The Lon Chaney Jr version of Larry Talbot staggered through a whole series of movies as more or less a protagonist with perhaps the most unique goal in popular film: his own death. Thats’ what makes him a hero, that he’d rather die than keep on giving in to the wolf every full moon. And that’s why the werewolf so often shows up as an antihero; the power of the wolf is undeniable, as is the goodness of the man, the question becomes one of control. On Buffy the Vampire Slayer Oz the Wolfboy would lock himself away every full moon so as to not hurt his friends, but every now and again he would have to be let out to take care of a particularly intractable foe. The dream is to be so in touch with the beast that you can use its power while not being subjugated by it. It’s a strong concept for artists, I’ve found, because so many writers, painters and actors have to dip into the darkest, ugliest sides of themselves to make their art.

The werewolf – and specifically the anthropomorphic Wolf Man – has always been my favorite monster because I got him (also because I love dogs and being a dog always appealed to me). I understand what it’s like to have something dark inside you that gets out. I’ve never been a truly bad guy but I’ve done some bad things, and just like Larry Talbot waking up after a night where the Wolf Man took over, I’ve experienced that guilt. I’ve fucked people over – and fucked people – based on selfish, stupid whims and greed. I’ve let down my civilized exterior and allowed the unthinking mutt inside of me to have free reign. So I get the Wolf Man because, in my own small, petty way, I’ve been the Wolf Man. Hell, I was the Wolf Man two days ago when I selfishly and gluttonously ate all the Trader Joe’s Peanut Butter Cups (I didn’t say giving in to the Wolf Man was always sexy or exciting).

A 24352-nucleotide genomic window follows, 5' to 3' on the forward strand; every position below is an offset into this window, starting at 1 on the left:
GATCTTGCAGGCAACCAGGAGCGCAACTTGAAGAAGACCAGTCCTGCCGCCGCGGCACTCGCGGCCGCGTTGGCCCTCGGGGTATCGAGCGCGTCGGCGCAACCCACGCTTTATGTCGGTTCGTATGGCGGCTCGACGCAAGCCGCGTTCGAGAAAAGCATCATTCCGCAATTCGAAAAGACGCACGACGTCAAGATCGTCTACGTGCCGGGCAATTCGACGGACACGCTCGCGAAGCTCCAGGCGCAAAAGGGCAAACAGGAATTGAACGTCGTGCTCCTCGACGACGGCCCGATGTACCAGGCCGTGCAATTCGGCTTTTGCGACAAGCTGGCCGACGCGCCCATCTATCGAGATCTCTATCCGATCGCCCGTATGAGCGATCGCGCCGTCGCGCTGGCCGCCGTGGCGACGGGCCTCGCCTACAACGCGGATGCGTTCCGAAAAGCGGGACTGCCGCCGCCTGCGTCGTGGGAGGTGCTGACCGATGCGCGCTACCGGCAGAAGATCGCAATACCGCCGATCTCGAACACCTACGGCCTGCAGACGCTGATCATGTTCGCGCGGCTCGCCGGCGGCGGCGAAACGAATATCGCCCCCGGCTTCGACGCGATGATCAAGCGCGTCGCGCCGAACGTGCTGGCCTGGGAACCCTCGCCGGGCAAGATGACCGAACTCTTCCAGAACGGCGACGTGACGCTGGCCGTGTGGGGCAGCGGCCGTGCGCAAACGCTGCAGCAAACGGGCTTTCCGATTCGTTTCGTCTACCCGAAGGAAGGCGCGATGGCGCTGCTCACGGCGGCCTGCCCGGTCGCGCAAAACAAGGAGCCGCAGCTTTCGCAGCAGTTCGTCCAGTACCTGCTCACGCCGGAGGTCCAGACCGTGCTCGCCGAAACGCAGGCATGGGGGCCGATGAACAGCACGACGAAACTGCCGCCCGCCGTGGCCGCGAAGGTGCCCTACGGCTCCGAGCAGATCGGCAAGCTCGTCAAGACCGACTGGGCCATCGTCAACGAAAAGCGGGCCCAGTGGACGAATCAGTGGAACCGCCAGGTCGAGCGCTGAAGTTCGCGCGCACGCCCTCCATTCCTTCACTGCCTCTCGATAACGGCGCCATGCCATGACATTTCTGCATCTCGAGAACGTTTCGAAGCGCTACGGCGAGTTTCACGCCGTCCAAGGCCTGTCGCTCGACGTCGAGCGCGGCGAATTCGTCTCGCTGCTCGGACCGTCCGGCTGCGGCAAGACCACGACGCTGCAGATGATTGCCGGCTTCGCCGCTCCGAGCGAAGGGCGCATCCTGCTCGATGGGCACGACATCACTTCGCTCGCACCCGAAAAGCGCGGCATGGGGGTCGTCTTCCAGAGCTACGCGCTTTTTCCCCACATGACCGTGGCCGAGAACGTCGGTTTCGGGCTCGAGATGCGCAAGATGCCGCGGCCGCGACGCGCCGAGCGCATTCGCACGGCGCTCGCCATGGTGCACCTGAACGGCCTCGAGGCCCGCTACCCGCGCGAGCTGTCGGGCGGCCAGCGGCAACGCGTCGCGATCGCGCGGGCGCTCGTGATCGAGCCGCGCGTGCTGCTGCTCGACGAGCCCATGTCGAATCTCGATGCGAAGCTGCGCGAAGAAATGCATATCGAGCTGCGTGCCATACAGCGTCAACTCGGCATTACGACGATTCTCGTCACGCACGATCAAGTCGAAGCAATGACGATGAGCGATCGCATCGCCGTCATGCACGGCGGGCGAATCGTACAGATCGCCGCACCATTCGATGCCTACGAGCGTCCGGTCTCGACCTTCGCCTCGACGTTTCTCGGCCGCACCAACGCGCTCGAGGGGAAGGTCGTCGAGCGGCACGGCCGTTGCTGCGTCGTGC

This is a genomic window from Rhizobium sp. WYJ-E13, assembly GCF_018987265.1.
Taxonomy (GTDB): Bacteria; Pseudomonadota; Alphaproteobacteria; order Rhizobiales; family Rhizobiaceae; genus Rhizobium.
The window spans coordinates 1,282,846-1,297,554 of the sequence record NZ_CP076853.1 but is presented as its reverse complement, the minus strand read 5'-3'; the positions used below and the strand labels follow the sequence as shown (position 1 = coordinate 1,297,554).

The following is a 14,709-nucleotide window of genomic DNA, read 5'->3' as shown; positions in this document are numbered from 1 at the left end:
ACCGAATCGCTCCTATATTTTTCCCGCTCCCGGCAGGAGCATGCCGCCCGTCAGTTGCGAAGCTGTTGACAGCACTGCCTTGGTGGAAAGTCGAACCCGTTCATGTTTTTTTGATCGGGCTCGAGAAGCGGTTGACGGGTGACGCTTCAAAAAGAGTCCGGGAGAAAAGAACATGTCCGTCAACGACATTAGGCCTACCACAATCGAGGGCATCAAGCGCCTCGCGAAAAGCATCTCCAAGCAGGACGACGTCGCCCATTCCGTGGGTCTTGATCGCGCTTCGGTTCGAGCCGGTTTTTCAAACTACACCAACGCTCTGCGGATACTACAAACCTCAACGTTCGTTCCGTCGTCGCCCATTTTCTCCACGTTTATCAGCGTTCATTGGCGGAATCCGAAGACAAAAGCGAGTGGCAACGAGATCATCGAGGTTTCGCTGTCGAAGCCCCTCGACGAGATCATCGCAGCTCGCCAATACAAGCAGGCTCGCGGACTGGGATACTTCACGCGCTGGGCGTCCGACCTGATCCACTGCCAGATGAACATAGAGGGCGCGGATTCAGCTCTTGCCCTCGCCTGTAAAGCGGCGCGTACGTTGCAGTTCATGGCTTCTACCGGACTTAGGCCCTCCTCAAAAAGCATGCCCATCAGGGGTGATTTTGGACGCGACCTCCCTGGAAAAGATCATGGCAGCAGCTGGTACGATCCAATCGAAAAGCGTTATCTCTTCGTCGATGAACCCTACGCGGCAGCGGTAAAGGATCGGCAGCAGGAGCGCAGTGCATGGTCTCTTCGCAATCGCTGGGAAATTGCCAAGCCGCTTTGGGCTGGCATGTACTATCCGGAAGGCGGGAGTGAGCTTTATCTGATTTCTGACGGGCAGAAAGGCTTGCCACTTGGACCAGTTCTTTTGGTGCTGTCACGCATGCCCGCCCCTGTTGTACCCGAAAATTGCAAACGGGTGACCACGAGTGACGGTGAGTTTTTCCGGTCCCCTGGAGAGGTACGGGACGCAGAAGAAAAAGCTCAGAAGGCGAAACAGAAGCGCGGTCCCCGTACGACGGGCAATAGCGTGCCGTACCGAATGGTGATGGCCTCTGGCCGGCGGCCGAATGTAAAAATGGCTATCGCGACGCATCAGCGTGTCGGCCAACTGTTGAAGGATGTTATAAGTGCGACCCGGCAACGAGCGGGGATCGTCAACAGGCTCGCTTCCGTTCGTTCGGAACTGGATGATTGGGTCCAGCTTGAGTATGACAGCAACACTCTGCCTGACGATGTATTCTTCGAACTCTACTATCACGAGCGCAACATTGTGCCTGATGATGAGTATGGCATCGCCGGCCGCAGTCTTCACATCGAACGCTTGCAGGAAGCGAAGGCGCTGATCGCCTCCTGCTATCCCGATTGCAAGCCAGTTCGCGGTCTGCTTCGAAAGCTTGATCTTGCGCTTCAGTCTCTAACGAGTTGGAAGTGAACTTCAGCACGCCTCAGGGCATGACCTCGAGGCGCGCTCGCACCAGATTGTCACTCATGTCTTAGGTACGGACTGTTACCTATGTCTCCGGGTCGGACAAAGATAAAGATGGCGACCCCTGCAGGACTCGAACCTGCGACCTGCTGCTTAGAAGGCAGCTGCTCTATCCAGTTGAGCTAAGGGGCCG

And I could see why Scott doesn’t appreciate that. He may have his inner beast more under control than I do, or maybe he’s made peace with it in ways I haven’t. But for many people, for thousands of years, the selfish, greedy, lustful, stupid animal that occasionally growls in our hearts is fascinating. I can get how you don’t like werewolves, I just don’t get how you don’t see the subtext.

As for why werewolf movies tend to suck: I think they’re just hard to do. The standard story has been done so well that other versions feel like rehashes, and unlike vampires – who can look like any regular pale person – werewolf stories require extensive make-up. You can make a vampire movie on a shoestring budget, but making a non-laughable werewolf film requires a few dollars. That’s why there have been more interesting takes on vampires, such as The Addiction or Let The Right One In, as opposed to werewolves, who haven’t had much luck in the last few decades (although I think that Trick r Treat does some nice stuff with them). Zombies are another metaphor-laden monster easily done by anyone with any budget.

But that thin filmography could really be in the werewolf movie’s favor. It means the creature hasn’t been stripmined the ways vamps and zombies have (when they’re making zombie romcoms you know it’s all over). Someone out there has a great take on werewolves that deepens the metaphor and takes it in unexpected places. They just need a couple of dollars and someone to believe in them.